Much has been written about the attributes of high-achieving adults, and what makes them different from everyone else. But if you're a parent, a more compelling question may be: "What can I do to make sure my kids succeed in life?" While it may seem counter-intuitive, the best thing you can do is let them fail. That's according to Dr. Stephanie O'Leary, a clinical psychologist specializing in neuropsychology, mother of two and author of Parenting in the Real World: The Rules Have Changed. Here are her words about how failure is good for children.
1. Experiencing failure helps your child learn to cope.
The adage "practice makes perfect" applies to coping with failure just as much as it applies to sports, music, and academics. Playing the role of parental protector can interfere with your child's ability to practice being disappointed or emotionally bruised. While the short-term result is more smiles and fewer tears, the long-term consequence is lack of resilience and weak coping skills. Remember that one of the hardest but most important parts of parenting is to tolerate your child's temporary discomfort knowing that it's the only way to build the coping skills necessary to succeed in the real world where no one will be running interference for your child.
2. Hardship builds character.
When kids are sheltered from the temporary hardship of failing they grow up in a bit of a bubble. This prevents them from gaining the life experience they need to relate to peers in a genuine way. It also interferes with the development of empathy and compassion since these sentiments require kids to put themselves in someone else's shoes and emotionally connect with their situation. Without having first-hand experience with failure, it's hard for kids to relate to others who are struggling. The punchline is that allowing your child to fail helps build character and creates opportunities for developing a healthy degree of sensitivity.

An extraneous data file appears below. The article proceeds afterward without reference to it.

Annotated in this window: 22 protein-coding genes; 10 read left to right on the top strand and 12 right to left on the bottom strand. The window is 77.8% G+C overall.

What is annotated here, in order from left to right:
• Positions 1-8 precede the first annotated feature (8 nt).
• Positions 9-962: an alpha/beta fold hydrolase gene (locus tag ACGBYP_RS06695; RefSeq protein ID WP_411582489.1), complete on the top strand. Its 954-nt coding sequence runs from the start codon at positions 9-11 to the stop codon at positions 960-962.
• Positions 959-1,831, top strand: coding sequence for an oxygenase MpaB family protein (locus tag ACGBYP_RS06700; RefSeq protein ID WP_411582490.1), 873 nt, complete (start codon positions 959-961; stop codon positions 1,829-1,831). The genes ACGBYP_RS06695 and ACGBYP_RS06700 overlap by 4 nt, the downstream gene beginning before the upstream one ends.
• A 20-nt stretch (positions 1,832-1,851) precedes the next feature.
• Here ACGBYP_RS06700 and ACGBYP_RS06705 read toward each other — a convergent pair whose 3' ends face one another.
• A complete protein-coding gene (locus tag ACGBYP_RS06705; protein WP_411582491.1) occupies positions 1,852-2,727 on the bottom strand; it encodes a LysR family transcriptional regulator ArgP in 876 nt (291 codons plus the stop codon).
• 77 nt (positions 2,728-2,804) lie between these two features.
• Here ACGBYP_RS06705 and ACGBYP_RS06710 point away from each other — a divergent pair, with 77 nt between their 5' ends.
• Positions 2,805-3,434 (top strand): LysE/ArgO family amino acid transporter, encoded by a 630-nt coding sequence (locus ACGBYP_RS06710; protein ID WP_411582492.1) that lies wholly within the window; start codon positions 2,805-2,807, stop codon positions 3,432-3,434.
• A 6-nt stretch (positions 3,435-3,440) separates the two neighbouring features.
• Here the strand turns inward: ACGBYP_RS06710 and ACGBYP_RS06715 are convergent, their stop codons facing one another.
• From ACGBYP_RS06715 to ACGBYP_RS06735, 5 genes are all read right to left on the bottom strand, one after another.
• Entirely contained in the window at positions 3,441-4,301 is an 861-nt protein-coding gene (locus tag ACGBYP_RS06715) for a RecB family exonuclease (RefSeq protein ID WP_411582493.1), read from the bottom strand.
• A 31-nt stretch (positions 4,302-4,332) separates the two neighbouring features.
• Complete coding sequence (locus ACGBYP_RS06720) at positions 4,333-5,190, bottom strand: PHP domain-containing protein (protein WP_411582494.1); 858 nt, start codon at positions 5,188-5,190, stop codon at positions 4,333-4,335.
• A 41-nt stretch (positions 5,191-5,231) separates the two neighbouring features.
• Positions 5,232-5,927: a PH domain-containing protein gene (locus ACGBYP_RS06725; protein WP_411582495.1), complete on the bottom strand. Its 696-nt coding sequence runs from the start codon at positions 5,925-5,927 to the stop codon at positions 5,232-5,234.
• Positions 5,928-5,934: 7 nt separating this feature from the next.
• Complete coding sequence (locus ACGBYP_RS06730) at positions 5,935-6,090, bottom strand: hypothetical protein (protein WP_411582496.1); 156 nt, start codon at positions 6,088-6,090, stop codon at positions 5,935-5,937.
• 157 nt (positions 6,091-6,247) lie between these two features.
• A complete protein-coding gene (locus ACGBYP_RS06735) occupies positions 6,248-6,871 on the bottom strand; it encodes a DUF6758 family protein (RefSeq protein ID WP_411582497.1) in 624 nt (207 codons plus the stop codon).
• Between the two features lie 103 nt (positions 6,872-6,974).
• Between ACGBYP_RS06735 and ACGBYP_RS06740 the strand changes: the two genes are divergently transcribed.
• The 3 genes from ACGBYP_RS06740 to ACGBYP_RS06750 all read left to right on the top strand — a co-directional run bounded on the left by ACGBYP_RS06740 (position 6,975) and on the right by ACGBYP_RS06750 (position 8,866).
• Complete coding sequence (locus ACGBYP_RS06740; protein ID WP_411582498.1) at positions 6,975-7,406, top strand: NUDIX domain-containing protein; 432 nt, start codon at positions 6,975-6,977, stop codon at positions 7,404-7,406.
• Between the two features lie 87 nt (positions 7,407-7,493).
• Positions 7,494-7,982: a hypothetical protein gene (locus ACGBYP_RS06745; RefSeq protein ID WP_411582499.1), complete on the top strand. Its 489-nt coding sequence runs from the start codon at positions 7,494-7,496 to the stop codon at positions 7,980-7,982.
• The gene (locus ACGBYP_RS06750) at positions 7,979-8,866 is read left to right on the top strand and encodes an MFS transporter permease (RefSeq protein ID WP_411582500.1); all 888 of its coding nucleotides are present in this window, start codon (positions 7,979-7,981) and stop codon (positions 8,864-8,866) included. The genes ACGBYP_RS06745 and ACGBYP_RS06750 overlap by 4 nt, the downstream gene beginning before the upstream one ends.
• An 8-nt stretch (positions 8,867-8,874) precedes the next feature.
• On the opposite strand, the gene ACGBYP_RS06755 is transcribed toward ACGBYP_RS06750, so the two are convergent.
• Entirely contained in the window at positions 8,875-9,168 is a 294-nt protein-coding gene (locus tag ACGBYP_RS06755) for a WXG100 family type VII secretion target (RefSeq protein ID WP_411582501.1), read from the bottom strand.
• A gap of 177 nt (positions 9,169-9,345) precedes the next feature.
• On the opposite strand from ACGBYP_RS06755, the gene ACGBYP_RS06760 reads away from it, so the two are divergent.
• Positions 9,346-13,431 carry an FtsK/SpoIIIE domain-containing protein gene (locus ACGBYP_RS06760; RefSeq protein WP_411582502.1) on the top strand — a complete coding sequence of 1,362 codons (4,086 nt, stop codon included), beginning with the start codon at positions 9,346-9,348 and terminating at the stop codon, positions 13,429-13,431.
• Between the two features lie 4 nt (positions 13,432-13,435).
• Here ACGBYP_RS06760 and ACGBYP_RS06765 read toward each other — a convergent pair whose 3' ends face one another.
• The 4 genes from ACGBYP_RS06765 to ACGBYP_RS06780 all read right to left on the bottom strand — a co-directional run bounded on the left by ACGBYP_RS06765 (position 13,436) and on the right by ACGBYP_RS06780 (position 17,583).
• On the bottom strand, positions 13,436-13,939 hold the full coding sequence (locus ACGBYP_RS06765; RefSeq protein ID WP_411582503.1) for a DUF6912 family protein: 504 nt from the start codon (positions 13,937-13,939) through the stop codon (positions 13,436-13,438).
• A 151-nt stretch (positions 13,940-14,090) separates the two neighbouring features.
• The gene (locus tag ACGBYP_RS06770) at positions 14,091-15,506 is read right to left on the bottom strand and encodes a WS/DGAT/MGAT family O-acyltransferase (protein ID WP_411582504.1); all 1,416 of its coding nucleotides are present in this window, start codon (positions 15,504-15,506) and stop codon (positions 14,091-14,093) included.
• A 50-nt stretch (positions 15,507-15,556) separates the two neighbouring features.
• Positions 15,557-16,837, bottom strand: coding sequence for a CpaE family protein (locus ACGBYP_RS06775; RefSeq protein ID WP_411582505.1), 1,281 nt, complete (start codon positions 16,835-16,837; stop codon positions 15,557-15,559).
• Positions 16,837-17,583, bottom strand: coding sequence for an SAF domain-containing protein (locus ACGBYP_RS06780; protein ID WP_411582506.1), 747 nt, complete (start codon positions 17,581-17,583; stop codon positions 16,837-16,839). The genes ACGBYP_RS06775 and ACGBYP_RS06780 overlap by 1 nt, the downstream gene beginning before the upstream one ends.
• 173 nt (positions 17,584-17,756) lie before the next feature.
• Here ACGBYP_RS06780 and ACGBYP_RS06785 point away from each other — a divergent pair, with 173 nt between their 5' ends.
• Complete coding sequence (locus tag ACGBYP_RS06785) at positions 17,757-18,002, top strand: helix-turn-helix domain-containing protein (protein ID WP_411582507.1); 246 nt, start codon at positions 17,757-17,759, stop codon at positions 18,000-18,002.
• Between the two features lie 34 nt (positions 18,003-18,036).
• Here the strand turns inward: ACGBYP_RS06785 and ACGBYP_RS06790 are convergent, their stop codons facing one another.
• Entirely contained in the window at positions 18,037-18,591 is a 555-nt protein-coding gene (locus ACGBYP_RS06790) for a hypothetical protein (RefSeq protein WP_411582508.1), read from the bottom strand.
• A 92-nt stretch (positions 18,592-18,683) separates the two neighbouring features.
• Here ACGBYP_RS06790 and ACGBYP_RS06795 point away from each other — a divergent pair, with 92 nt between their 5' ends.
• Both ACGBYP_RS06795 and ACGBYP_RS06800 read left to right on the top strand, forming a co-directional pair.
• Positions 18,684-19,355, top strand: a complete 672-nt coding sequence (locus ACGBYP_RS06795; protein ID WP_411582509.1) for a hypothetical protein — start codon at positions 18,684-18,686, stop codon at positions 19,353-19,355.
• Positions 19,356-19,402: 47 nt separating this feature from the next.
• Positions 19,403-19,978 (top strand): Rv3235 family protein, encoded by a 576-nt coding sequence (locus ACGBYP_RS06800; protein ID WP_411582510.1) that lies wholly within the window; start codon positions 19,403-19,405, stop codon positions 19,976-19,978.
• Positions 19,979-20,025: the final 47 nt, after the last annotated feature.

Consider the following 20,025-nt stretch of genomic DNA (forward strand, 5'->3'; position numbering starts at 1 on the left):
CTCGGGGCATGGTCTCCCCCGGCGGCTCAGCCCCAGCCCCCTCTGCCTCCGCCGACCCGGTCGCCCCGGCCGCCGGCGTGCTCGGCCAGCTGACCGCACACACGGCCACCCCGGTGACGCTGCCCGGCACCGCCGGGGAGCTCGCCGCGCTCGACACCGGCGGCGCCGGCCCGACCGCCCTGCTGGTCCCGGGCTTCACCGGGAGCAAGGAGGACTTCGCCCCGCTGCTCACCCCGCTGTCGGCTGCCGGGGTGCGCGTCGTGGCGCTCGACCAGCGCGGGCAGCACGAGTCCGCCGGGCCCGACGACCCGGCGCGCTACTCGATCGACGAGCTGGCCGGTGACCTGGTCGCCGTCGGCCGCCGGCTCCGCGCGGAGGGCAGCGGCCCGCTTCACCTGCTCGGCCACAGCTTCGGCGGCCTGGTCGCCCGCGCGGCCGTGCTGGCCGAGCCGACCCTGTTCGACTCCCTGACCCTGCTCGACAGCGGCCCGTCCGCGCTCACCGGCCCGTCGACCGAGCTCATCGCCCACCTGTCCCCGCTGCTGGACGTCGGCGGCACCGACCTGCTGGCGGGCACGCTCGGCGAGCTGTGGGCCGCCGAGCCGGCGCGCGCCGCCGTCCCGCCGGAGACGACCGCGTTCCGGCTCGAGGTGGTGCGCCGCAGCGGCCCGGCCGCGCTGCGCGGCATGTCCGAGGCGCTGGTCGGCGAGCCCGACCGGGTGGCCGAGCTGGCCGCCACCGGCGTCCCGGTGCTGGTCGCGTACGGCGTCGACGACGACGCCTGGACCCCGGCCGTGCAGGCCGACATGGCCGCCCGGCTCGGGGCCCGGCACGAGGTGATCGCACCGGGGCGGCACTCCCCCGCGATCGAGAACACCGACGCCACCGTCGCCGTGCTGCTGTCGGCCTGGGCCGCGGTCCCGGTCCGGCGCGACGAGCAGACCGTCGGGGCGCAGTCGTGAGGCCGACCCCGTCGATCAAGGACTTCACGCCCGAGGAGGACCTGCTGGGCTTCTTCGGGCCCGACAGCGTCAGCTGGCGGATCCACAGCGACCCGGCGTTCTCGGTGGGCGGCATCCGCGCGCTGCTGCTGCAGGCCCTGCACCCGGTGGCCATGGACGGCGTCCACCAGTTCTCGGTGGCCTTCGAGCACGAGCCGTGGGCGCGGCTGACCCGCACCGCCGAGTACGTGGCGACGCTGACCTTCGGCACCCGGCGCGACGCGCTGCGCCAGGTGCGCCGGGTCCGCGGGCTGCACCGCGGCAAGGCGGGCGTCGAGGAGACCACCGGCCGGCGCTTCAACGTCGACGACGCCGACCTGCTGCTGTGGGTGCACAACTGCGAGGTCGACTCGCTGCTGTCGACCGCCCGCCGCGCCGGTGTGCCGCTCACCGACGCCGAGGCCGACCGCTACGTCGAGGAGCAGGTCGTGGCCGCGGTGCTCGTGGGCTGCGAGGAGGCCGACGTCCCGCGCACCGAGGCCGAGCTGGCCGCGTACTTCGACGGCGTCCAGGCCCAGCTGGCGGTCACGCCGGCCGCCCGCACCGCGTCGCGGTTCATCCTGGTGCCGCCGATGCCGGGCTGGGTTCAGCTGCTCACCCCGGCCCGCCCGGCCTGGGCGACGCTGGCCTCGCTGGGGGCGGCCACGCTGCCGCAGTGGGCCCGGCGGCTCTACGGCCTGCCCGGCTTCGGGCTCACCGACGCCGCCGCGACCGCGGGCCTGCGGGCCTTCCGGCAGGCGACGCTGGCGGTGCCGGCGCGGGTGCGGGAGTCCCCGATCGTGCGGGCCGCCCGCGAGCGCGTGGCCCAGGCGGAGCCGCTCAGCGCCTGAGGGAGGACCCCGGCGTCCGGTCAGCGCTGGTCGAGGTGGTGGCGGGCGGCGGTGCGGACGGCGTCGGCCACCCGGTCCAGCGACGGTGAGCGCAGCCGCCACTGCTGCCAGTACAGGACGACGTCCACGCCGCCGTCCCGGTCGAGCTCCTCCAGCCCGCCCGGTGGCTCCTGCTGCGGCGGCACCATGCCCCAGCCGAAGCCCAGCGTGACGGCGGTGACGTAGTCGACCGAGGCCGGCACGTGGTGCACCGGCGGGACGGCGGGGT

3. The older you are the first time you "fall," the longer the drop and the harder the landing.
Letting kids practice failing is an important lesson that is easiest learned early in life. Think about it--the consequences of defeat or failure in preschool or early grade-school are far less dire than the consequences during the teenage years. Being the last pick for the team or getting a low grade on a first grade spelling test is easier to manage than failing a class in high school. There will definitely be tears spilled and egos bruised no matter what age, but the ability to bounce back comes more naturally for younger children. So, start allowing your child to practice falling down and getting back up again as early as possible.
4. Failing teaches your child to persevere.
Parents love nothing more than seeing their kids experience effortless success. That said, few kids--or people for that matter--have the luxury of being the best at everything all of the time. Allowing your child to fail or face the fact that they may not be number one all of the time teaches perseverance. Being challenged instills the need for hard work and sustained efforts, and also demonstrates that these traits are valuable even without the blue ribbon, gold star, or top score. Over time, children who have experienced defeat will build resilience and be more willing to attempt difficult tasks and activities because they are not afraid to fail.
5. Rescuing your child sends the message that you don't trust them.
If you give yourself permission to step back and allow your child to fail, it ultimately sends the message that you trust your child. Your willingness to see your child struggle communicates that you believe they are capable and that they can handle any outcome, even a negative one. All of this is unsaid, but incredibly powerful. Keep this in mind next time you're on the verge of stepping in to save your child from defeat and make a brave parenting choice that will help your child's confidence in the long-run.